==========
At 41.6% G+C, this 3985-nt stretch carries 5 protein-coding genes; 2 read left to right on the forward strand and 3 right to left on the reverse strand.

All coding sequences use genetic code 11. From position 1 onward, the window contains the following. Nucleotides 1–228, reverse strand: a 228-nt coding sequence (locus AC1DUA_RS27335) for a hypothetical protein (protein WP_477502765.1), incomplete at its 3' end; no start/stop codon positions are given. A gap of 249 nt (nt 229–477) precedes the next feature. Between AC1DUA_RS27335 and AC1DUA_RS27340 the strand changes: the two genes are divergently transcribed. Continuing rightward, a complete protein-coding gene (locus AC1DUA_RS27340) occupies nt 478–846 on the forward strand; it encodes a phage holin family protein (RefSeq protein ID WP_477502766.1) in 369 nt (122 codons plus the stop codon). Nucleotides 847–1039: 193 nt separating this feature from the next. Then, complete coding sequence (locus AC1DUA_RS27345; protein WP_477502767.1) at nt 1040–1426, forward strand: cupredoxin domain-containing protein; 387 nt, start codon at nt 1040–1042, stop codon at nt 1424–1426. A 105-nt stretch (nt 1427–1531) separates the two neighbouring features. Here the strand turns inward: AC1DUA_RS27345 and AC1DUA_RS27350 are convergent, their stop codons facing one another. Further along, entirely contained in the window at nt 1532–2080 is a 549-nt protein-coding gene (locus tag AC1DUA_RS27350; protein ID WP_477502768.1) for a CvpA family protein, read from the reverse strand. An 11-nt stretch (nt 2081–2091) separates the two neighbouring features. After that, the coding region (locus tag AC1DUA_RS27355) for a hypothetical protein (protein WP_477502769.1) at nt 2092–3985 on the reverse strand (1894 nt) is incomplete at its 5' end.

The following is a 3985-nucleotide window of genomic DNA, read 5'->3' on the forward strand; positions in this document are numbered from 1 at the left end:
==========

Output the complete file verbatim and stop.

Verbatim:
At 41.6% G+C, this 3985-nt stretch carries 5 protein-coding genes; 2 read left to right on the forward strand and 3 right to left on the reverse strand.

All coding sequences use genetic code 11. From position 1 onward, the window contains the following. Nucleotides 1–228, reverse strand: a 228-nt coding sequence (locus AC1DUA_RS27335) for a hypothetical protein (protein WP_477502765.1), incomplete at its 3' end; no start/stop codon positions are given. A gap of 249 nt (nt 229–477) precedes the next feature. Between AC1DUA_RS27335 and AC1DUA_RS27340 the strand changes: the two genes are divergently transcribed. Continuing rightward, a complete protein-coding gene (locus AC1DUA_RS27340) occupies nt 478–846 on the forward strand; it encodes a phage holin family protein (RefSeq protein ID WP_477502766.1) in 369 nt (122 codons plus the stop codon). Nucleotides 847–1039: 193 nt separating this feature from the next. Then, complete coding sequence (locus AC1DUA_RS27345; protein WP_477502767.1) at nt 1040–1426, forward strand: cupredoxin domain-containing protein; 387 nt, start codon at nt 1040–1042, stop codon at nt 1424–1426. A 105-nt stretch (nt 1427–1531) separates the two neighbouring features. Here the strand turns inward: AC1DUA_RS27345 and AC1DUA_RS27350 are convergent, their stop codons facing one another. Further along, entirely contained in the window at nt 1532–2080 is a 549-nt protein-coding gene (locus tag AC1DUA_RS27350; protein ID WP_477502768.1) for a CvpA family protein, read from the reverse strand. An 11-nt stretch (nt 2081–2091) separates the two neighbouring features. After that, the coding region (locus tag AC1DUA_RS27355) for a hypothetical protein (protein WP_477502769.1) at nt 2092–3985 on the reverse strand (1894 nt) is incomplete at its 5' end.

The following is a 3985-nucleotide window of genomic DNA, read 5'->3' on the forward strand; positions in this document are numbered from 1 at the left end: